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Patent in suit:

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Obviousness is a question of law – but the court will only pick up lines of attack that have been asserted

Case No. O2016_009 ¦ Decision of 18 December 2018 ¦ ‘Durchflussmessfühler’

Reading time: 18 minutes


Art. 226, 229 CPC
New facts, amendment of patent claims.

If in a patent infringement proceeding the plaintiff files before the instructional hearing a reply limited to the defense of the validity and no pleadings take place at the instructional hearing, the plaintiff may submit new allegations of fact, and therefore also amended patent claims, in the completed reply filed after the instructional hearing without having to meet the requirements of art. 229 para. 1 CPC.

Please find some background information about the subject-matter at stake on this Blog here, and a report about the main hearing of 29 October 2018 on this Blog here.

Vyaire logo

In brief, Hamilton Medical AG alleged infringement of its Swiss patent CH 701 755 B1 (see Swissreg for further bibliographic details) by some of imtmedical AG‘s iFlow sensors. Note that Vyaire has recently taken over imtmedical’s ventilator and related consumables business; see imtmedical’s press release here.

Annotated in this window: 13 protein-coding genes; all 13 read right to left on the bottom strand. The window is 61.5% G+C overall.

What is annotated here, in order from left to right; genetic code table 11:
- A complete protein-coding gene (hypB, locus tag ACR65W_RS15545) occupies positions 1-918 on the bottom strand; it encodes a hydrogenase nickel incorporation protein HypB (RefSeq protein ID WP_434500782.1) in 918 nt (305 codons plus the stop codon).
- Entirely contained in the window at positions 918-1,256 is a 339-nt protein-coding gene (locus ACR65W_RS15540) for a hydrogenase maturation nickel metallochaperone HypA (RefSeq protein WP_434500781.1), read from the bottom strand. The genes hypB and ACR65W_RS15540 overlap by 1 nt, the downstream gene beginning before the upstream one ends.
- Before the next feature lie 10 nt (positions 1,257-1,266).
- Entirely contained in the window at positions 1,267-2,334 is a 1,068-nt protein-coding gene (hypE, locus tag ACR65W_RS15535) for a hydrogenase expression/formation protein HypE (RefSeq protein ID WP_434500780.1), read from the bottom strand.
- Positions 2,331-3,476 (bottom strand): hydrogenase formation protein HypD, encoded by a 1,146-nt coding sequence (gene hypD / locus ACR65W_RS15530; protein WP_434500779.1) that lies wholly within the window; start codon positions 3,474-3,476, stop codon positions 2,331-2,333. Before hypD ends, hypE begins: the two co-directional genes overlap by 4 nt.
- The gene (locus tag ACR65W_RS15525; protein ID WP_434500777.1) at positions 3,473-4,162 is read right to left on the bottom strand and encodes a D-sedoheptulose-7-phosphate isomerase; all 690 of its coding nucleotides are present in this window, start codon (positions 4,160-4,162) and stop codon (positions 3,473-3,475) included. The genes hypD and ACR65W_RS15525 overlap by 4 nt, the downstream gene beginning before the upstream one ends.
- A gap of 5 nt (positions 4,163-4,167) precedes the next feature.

The only independent claim 1 of CH’755 as granted reads as follows:

Durchflussmessfühler (10) mit einem ein zylindrisches Gehäuse (10) definierenden Durchgang mit einer ersten Durchgangsöffnung (13) und einer zweiten Durchgangsöffnung (29); einem im Durchgang des Gehäuses angeordneten Strömungswiderstand (23), welcher das Gehäuse in einen ersten und einen zweiten Gehäuseteil (11 und 27) unterteilt; einer ersten Anschlussstelle (17) mit einer Verbindung zum Innern des ersten Gehäuseteils (11); und einer zweiten Anschlussstelle (19) mit einer Verbindung zum Innern des zweiten Gehäuseteils; dadurch gekennzeichnet, dass die ersten und zweiten Anschlussstellen (17, 19) in einem Abstand voneinander auf dem gleichen Gehäuseteil angeordnet sind.